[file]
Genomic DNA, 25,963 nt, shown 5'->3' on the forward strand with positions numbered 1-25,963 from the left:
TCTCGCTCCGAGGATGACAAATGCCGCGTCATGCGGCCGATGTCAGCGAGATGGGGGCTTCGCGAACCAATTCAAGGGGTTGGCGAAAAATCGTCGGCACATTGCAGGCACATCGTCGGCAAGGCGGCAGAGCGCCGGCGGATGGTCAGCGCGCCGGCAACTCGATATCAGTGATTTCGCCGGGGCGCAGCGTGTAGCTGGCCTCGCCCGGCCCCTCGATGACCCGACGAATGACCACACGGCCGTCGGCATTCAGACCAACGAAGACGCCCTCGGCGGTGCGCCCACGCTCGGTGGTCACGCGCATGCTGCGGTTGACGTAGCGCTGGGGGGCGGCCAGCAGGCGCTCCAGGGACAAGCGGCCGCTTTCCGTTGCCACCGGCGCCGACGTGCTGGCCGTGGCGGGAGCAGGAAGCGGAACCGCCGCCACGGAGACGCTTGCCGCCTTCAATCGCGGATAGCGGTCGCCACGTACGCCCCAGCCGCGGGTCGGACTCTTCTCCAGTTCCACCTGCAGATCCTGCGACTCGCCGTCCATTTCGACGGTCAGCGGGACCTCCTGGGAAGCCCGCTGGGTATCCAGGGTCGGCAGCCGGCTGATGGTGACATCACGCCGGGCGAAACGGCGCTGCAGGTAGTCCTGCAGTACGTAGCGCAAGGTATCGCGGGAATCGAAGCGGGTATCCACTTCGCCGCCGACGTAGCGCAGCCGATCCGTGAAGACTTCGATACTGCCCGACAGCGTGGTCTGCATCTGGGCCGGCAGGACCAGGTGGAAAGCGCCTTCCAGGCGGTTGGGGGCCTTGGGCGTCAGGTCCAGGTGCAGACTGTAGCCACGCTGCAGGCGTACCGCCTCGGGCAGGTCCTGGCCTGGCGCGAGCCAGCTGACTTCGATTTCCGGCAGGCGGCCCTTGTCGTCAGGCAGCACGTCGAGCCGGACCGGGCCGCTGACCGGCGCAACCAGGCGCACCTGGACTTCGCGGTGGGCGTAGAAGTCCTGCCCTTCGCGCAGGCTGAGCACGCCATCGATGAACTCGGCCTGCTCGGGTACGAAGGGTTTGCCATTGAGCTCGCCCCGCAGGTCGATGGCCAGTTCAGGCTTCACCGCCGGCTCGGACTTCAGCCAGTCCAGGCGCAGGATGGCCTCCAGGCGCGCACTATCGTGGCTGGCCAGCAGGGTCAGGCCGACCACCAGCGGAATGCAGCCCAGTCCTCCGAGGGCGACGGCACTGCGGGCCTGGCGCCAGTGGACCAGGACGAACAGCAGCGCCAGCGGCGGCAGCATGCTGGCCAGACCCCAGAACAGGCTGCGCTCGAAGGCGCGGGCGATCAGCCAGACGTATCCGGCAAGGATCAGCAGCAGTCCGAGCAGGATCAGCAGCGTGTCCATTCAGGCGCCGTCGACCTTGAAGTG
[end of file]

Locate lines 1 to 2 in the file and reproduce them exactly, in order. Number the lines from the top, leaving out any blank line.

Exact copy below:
Genomic DNA, 25,963 nt, shown 5'->3' on the forward strand with positions numbered 1-25,963 from the left:
TCTCGCTCCGAGGATGACAAATGCCGCGTCATGCGGCCGATGTCAGCGAGATGGGGGCTTCGCGAACCAATTCAAGGGGTTGGCGAAAAATCGTCGGCACATTGCAGGCACATCGTCGGCAAGGCGGCAGAGCGCCGGCGGATGGTCAGCGCGCCGGCAACTCGATATCAGTGATTTCGCCGGGGCGCAGCGTGTAGCTGGCCTCGCCCGGCCCCTCGATGACCCGACGAATGACCACACGGCCGTCGGCATTCAGACCAACGAAGACGCCCTCGGCGGTGCGCCCACGCTCGGTGGTCACGCGCATGCTGCGGTTGACGTAGCGCTGGGGGGCGGCCAGCAGGCGCTCCAGGGACAAGCGGCCGCTTTCCGTTGCCACCGGCGCCGACGTGCTGGCCGTGGCGGGAGCAGGAAGCGGAACCGCCGCCACGGAGACGCTTGCCGCCTTCAATCGCGGATAGCGGTCGCCACGTACGCCCCAGCCGCGGGTCGGACTCTTCTCCAGTTCCACCTGCAGATCCTGCGACTCGCCGTCCATTTCGACGGTCAGCGGGACCTCCTGGGAAGCCCGCTGGGTATCCAGGGTCGGCAGCCGGCTGATGGTGACATCACGCCGGGCGAAACGGCGCTGCAGGTAGTCCTGCAGTACGTAGCGCAAGGTATCGCGGGAATCGAAGCGGGTATCCACTTCGCCGCCGACGTAGCGCAGCCGATCCGTGAAGACTTCGATACTGCCCGACAGCGTGGTCTGCATCTGGGCCGGCAGGACCAGGTGGAAAGCGCCTTCCAGGCGGTTGGGGGCCTTGGGCGTCAGGTCCAGGTGCAGACTGTAGCCACGCTGCAGGCGTACCGCCTCGGGCAGGTCCTGGCCTGGCGCGAGCCAGCTGACTTCGATTTCCGGCAGGCGGCCCTTGTCGTCAGGCAGCACGTCGAGCCGGACCGGGCCGCTGACCGGCGCAACCAGGCGCACCTGGACTTCGCGGTGGGCGTAGAAGTCCTGCCCTTCGCGCAGGCTGAGCACGCCATCGATGAACTCGGCCTGCTCGGGTACGAAGGGTTTGCCATTGAGCTCGCCCCGCAGGTCGATGGCCAGTTCAGGCTTCACCGCCGGCTCGGACTTCAGCCAGTCCAGGCGCAGGATGGCCTCCAGGCGCGCACTATCGTGGCTGGCCAGCAGGGTCAGGCCGACCACCAGCGGAATGCAGCCCAGTCCTCCGAGGGCGACGGCACTGCGGGCCTGGCGCCAGTGGACCAGGACGAACAGCAGCGCCAGCGGCGGCAGCATGCTGGCCAGACCCCAGAACAGGCTGCGCTCGAAGGCGCGGGCGATCAGCCAGACGTATCCGGCAAGGATCAGCAGCAGTCCGAGCAGGATCAGCAGCGTGTCCATTCAGGCGCCGTCGACCTTGAAGTG